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Are the signs bright enough? Is the detour not clear enough? I think the picture above says it all. It is even a short block and it is not like it is mid-winter when walking is uncomfortable.

The straightforward enforcement of traffic laws on pedestrians made the usual suspects in the anti-auto set go haywire on social media led by the ever vapid Farrell who tried to imply that the construction company was somehow at fault for these jaywalkers. Druh feels that the pedestrians are not 100% to blame in this and they are sometimes “forced” into traffic. Pardon me? Forced? How? Only by their own laziness. There is a perfectly safe crosswalk and more than enough signage to show them how to get there. Nobody was forced to break the law Druh.

Some called this a cash grab. Really? A few officers for a day issuing 90 tickets? How much was the net fiscal benefit of this? A fraction of that of any red light camera or speed on green I imagine. If they simply wanted to make money, there are many lucrative speed trap spots they like to set up in.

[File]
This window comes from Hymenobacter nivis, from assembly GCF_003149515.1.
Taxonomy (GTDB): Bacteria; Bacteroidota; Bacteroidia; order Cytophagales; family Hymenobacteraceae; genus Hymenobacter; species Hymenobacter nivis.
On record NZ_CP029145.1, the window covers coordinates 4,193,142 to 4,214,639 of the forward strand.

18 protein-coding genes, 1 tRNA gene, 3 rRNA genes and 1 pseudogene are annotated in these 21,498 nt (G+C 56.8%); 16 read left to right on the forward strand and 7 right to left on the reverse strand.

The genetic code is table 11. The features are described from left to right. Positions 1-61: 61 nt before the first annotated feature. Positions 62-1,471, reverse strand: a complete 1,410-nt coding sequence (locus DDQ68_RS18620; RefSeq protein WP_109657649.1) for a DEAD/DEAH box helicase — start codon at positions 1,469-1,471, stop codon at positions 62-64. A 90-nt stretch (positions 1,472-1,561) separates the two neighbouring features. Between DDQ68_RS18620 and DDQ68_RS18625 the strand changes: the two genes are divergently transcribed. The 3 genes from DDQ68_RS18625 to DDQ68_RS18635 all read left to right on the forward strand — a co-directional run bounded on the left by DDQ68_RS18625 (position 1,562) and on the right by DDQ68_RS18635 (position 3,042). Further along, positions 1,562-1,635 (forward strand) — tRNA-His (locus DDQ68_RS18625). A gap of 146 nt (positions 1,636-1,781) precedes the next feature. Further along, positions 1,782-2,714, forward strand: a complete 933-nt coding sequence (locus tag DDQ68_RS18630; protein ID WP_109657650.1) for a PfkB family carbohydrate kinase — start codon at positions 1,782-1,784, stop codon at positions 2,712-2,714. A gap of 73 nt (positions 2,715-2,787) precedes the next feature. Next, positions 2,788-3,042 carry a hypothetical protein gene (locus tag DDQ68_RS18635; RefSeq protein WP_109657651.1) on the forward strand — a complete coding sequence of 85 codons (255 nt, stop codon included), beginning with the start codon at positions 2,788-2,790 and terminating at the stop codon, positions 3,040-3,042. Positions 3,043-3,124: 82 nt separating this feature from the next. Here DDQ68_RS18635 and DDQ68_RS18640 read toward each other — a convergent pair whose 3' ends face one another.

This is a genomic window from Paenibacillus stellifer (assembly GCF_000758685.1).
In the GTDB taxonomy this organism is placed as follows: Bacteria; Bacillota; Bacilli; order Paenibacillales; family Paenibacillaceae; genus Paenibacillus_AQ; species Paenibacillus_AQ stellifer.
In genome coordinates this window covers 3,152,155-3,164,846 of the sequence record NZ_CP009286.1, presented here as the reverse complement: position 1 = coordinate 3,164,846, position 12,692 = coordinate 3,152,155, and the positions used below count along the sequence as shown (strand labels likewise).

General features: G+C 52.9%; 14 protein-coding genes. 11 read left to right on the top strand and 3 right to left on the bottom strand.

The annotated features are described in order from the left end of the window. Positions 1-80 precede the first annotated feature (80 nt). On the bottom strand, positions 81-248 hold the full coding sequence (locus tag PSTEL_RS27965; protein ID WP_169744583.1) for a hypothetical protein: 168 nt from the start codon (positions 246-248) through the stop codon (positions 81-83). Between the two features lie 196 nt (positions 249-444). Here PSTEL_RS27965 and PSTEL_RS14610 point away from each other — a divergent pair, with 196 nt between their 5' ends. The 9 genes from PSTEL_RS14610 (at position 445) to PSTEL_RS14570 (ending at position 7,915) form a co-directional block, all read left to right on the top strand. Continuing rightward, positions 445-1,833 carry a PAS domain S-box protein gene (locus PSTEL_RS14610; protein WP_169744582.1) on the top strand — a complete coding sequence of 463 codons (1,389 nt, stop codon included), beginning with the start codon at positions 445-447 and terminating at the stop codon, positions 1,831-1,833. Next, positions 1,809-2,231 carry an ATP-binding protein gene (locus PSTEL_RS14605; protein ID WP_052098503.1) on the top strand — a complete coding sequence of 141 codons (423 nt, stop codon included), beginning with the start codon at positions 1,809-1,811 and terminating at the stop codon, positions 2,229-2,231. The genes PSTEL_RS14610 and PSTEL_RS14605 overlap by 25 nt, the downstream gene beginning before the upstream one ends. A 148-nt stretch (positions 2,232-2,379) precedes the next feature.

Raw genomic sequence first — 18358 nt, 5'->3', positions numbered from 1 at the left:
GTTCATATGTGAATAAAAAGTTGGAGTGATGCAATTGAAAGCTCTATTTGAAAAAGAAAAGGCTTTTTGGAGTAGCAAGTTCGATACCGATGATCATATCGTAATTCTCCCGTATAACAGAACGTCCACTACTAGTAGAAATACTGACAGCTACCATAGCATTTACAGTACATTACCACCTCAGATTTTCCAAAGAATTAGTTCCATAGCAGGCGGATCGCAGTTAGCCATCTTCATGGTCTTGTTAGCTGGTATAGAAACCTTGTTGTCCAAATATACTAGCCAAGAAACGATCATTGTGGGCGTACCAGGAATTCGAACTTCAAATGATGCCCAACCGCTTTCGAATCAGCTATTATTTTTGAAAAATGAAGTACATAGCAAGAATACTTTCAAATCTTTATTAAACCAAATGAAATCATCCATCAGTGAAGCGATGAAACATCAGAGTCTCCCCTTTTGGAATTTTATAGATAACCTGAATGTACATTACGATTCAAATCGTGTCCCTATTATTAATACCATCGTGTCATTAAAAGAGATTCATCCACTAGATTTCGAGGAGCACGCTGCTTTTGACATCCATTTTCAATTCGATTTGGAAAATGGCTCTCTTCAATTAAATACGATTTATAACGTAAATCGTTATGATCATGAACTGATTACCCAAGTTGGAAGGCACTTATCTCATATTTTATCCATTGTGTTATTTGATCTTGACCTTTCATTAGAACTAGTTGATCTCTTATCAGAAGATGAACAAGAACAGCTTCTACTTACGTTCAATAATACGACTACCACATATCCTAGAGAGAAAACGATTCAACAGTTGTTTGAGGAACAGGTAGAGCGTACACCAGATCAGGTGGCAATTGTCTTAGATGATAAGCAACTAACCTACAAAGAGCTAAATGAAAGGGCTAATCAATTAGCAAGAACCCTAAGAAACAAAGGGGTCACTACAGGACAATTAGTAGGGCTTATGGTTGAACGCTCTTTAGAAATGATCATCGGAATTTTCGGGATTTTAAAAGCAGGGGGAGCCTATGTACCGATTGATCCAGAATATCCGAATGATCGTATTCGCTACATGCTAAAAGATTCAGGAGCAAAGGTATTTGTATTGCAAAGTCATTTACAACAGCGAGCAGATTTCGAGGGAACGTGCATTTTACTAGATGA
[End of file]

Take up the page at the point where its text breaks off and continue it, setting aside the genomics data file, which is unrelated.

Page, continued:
Some said that if the police really wanted to stop the jaywalking they would have stopped people from doing it before they jaywalked rather than waiting and ticketing them afterwards. Huh??? Does that mean the only way for officers to stop speeders is to tail vehicles to make sure they never do it? Can we only stop trespassers who ignore signs by standing there and stopping them? Do we need to assign a police officer to stand day and night at every sidewalk closure to inform people what those bright orange signs mean? No! The signs are clear. The police did exactly the right thing and set an example. If common sense won’t stop these jaywalkers, perhaps the threat of fines will.

Reducing pedestrian collisions requires increases enforcement of all traffic laws and that certainly includes jaywalking. If anybody claims that they want to reduce pedestrian/automobile accidents in Calgary yet opposes enforcement of laws against jaywalking that person is clearly and simply full of shit. Drivers who run red lights and go through crosswalks with pedestrians in them should be ticket just as idiot pedestrians who blindly step into traffic should.

If nothing else this weeks incidents proved yet again that folks such as Druh Farrell and her anti-automobile supporters are driven only by blind ideology as opposed to outcomes. Anybody who is outcome driven and truly wants to reduce pedestrian injuries and fatalities would have applauded the Calgary police service and their crackdown on jaywalkers.